Posted by Jeffrey Brown on Aug 9, 2010
Filed Under (Health Care, Retirement Policy, U.S. Fiscal Policy)
This coming Saturday, August 14, marks the 75th birthday of the U.S. Social Security system. Specifically, it marks the date that President Roosevelt signed the Act into law, famously stating:
“We can never insure one hundred percent of the population against one hundred percent of the hazards and vicissitudes of life, but we have tried to frame a law which will give some measure of protection to the average citizen and to his family …”
The original Act specified that benefits were to be paid only to primary workers when they retired at age 65. The Act established that benefits would be based on payroll tax contributions made during the working years. Of course, the program has been modified many times over the years (e.g., allowing benefits to be taken at 62, expanding coverage to spouses, disabled workers, and others, dramatic increases in tax rates, changes in benefits, etc).
Initially, benefits were paid as a lump-sum. While Ida May Fuller is best known as the first recipient of Social Security benefits, SSA’s historian indicates that the first benefits were paid as a lump-sum, and that:
“The earliest reported applicant for a lump-sum benefit was a retired Cleveland motorman named Ernest Ackerman, who retired one day after the Social Security program began. During his one day of participation in the program, a nickel was withheld from Mr. Ackerman’s pay for Social Security, and, upon retiring, he received a lump-sum payment of 17 cents.”
It was not uncommon for early recipients to receive much more than they put in. Indeed, it has been estimated that the net transfers to early generations of recipients is well in excess of $10 trillion. In other words, for most of the last 75 years, the majority of Social Security recipients received far more in payments than they paid into the system (and, yes, this is true even if one accounts for inflation and implied interest on those contributions.)
How is this possible? Actually, it is quite simple. Social Security is not a funded pension system. It is a “pay-as-you-go” transfer system in which the funds paid out to current beneficiaries are provided by current taxpayers. Such a system can work quite well so long as we have wage growth and so long as the ratio of workers-to-retirees is stable or growing.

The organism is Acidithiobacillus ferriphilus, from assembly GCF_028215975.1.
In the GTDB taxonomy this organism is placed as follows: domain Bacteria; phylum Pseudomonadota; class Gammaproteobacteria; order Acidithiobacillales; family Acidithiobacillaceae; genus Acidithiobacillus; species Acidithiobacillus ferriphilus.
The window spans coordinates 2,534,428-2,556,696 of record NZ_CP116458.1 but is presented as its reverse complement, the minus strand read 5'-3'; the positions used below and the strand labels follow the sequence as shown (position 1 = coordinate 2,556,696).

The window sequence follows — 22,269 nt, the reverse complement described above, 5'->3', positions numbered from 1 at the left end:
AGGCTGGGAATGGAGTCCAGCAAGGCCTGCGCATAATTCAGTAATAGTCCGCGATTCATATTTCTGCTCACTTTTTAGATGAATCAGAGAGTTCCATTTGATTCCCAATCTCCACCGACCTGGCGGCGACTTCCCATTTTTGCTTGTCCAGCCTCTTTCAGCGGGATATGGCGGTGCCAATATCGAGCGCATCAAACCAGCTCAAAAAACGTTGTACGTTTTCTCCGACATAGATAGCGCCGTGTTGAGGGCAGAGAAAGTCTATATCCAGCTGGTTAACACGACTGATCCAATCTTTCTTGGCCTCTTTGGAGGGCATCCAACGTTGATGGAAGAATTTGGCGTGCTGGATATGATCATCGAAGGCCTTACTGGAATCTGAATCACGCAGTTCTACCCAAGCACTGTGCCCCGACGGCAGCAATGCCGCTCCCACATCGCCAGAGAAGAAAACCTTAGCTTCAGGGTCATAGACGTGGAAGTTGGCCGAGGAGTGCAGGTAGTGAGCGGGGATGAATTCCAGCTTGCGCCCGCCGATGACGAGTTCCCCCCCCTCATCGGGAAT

But therein lies the crux of Social Security’s financing problems. Unlike what many citizens believe, the true problem facing Social Security has very little to do with Congress’ penchant for “spending the Social Security surpluses” of the past 25 years. It has far more to do with the basic financing structure of the program.
In the 1950s, there were 16 workers paying taxes to support each Social Security beneficiary. By the time JFK was elected President, it was about 5 workers per beneficiary. Today we have a bit more than 3 workers for each beneficiary. In my lifetime, that will fall to 2 workers per beneficiary.
So do the math. If you want to replace 40% of the average workers income upon retirement, and you have 16 workers supporting each retiree, you only need to collect taxes from each worker equal to 2.5% of their income (2.5 x 16 = 40). With only 5 workers per retiree, you need to tax them at a rate of 8%. When there are only 3.3 workers (today’s ratio), you need a tax rate of 12.1%. (Today’s combined tax rate is about 12.4%). As the ratio falls to 2-to-1, tax rates need to climb to 20% to keep the system in balance.
(I am simplifying a bit here, but it is remarkable how closely this very simple calculation mirrors the Social Security Trustees’ long-term financial outlook!)
So, as we celebrate the birthday of the Social Security system, we have to ask ourselves some difficult questions. Can we afford the system we have? If not, whose benefits do we cut? High income retirees ? Low income retirees? Today’s retirees? Today’s workers? Alternatively, whose taxes do we raise? Everyone? Only high income households?
Just as most members of the human race who are fortunate enough to live to age 75 begin to notice varying degrees of health declines due to aging, so too must we deal with the unhealthy economic consequences of an aging Social Security system.